Sony widens its e-bookshelf
Two more electronic books, with wireless to follow
Sony has launched two more e-ink-based electronic books. The cheapest sports a 5 inch screen and is priced at $200, while an inch-larger touch screen brings the price up to $300. But neither features wireless - at least not yet.
Hitting the $200 mark has obviously been a challenge, and has been achieved by cutting the screen down to five inches diagonal, or 12.7cm. For comparison, a traditional paperback is about eight inches (20.3cm) while five inches is nearer the size of a compact audio cassette box. A monitor resolution of 800x600 should give it a resolution of 200dpi (assuming square pixels), which drops to 170dpi when stretched to fill the six inch screen of the PRS-700.
The PRS-700 does have a finger-friendly touch screen, allowing users to turn pages with a swipe of the finger (something iPhone users seem obsessed about), but also sports a stylus for taking hand-written notes in the margins. But what's more interesting than the specifications (which are available in full from SonyInsider) is Sony's commitment to its own bookstore and promises of wireless connectivity soon.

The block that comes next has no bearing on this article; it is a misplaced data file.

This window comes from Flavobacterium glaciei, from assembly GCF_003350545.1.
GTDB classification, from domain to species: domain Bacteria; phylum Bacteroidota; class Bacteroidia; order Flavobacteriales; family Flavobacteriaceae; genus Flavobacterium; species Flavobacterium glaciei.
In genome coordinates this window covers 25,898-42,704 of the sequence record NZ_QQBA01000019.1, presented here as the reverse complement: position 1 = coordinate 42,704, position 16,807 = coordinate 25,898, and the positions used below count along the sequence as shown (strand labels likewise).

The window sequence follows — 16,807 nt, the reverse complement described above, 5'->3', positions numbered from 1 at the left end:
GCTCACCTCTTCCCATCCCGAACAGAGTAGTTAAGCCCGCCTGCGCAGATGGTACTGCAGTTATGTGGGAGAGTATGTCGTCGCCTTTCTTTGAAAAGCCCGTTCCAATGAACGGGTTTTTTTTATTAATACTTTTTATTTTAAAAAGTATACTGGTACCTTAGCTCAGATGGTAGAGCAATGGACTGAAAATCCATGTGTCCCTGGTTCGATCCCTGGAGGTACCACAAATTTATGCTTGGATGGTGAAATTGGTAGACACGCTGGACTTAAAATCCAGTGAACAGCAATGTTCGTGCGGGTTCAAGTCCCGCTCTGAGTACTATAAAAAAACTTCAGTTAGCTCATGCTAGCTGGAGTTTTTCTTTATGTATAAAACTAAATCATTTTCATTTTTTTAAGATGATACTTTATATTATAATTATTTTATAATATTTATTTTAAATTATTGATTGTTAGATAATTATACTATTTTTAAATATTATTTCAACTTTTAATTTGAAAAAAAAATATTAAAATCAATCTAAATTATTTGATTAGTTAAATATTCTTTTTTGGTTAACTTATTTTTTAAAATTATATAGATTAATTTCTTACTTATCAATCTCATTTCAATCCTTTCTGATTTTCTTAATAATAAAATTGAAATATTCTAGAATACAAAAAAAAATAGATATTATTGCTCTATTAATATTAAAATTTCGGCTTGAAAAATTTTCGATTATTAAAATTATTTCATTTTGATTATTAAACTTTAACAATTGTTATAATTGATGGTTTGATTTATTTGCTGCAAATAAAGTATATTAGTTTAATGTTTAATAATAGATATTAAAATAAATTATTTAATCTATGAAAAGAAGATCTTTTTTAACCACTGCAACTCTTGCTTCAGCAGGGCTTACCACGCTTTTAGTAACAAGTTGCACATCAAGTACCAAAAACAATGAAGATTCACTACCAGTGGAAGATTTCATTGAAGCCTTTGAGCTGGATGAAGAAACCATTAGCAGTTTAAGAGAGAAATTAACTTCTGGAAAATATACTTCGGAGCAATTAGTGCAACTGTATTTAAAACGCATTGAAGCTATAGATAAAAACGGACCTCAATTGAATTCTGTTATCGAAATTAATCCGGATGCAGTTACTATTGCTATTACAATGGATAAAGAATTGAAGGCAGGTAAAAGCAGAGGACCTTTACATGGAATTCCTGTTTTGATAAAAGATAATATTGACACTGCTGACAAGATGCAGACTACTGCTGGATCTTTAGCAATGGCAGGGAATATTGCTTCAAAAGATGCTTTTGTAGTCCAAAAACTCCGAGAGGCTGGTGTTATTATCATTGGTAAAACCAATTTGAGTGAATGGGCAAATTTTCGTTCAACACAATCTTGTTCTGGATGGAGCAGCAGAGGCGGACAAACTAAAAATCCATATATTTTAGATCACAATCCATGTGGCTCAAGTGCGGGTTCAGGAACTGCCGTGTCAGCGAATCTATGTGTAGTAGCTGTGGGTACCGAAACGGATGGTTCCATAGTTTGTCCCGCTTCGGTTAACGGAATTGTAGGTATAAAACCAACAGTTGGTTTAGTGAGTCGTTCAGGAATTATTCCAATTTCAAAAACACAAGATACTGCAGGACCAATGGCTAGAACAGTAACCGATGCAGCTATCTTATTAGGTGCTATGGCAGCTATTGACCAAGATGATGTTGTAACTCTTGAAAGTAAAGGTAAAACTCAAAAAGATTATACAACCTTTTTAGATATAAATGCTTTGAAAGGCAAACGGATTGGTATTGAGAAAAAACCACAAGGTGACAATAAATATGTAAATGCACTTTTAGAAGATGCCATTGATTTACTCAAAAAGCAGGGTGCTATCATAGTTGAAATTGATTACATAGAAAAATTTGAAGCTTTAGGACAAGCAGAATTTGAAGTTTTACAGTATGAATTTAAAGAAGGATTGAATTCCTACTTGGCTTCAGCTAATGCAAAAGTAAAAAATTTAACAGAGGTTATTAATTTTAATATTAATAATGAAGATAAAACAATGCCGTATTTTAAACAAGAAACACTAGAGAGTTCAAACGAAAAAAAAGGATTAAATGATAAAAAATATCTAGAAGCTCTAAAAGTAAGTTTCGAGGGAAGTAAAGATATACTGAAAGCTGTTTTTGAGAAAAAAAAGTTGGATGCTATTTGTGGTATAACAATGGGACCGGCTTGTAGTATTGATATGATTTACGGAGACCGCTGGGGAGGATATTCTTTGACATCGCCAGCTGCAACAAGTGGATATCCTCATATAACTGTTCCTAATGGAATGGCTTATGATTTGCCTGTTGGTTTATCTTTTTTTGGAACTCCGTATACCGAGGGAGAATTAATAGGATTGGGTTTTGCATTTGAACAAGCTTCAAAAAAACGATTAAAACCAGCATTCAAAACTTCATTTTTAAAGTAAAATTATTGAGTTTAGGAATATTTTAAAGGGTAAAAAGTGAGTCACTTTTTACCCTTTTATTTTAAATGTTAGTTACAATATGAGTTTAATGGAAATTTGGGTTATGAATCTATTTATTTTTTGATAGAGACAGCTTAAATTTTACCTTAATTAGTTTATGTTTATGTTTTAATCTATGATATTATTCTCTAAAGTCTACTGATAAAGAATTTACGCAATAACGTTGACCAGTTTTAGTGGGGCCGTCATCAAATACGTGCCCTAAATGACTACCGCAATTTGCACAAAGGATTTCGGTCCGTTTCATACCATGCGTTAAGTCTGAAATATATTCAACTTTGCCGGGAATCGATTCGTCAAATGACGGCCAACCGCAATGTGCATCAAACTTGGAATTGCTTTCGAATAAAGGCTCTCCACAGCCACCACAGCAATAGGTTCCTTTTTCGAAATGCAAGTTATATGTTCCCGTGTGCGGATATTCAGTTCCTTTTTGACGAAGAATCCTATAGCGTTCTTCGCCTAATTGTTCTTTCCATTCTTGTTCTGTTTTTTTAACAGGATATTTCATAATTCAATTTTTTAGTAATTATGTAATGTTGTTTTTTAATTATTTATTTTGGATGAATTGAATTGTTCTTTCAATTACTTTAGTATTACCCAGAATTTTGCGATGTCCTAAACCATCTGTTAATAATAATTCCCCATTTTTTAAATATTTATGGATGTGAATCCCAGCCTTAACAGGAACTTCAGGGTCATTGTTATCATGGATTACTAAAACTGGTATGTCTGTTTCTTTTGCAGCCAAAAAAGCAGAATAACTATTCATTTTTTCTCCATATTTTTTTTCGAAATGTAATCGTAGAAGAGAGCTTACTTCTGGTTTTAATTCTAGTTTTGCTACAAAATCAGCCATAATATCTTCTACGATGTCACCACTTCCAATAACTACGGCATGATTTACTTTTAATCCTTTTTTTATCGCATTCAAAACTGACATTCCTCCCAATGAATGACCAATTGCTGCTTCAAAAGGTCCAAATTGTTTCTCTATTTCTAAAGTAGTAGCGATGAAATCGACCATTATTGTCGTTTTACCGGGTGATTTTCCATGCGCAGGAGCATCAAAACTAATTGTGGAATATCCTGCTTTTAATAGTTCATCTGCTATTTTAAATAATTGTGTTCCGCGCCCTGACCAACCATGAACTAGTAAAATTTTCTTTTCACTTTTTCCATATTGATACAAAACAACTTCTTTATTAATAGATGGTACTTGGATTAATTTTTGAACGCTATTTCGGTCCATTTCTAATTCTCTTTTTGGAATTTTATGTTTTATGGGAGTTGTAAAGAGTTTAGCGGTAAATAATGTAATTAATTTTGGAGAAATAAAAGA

Sony recently added half a million copyright-free books from Google, which it provides free for side-loading from a PC onto the existing Reader as well as the new models. Users can also copy PDF, EPUB, Word, MP3 and the traditional list of graphic formats, but for those prepared to pay, Sony is cutting a couple of dollars off the price of the latest books - down to $10 a title, in a move clearly aimed at Amazon's Kindle.
Of course, the Kindle has wireless networking built in, but Sony isn't going to let that unique selling point stand as the company told Gizmodo: "we will be bringing a wireless product to market. The particulars of 'when' and 'how much' will come later. Wireless is important and wireless is coming from Sony."
E-book devices, as opposed to document readers, need to be small and cheap to compete with real books, $200 is a nice price point and at least Sony doesn't keep sticking keyboards onto books. But new hardware is really just a weapon in the war between electronic book stores, which will be a long and drawn-out fight, for both users and publishers. ®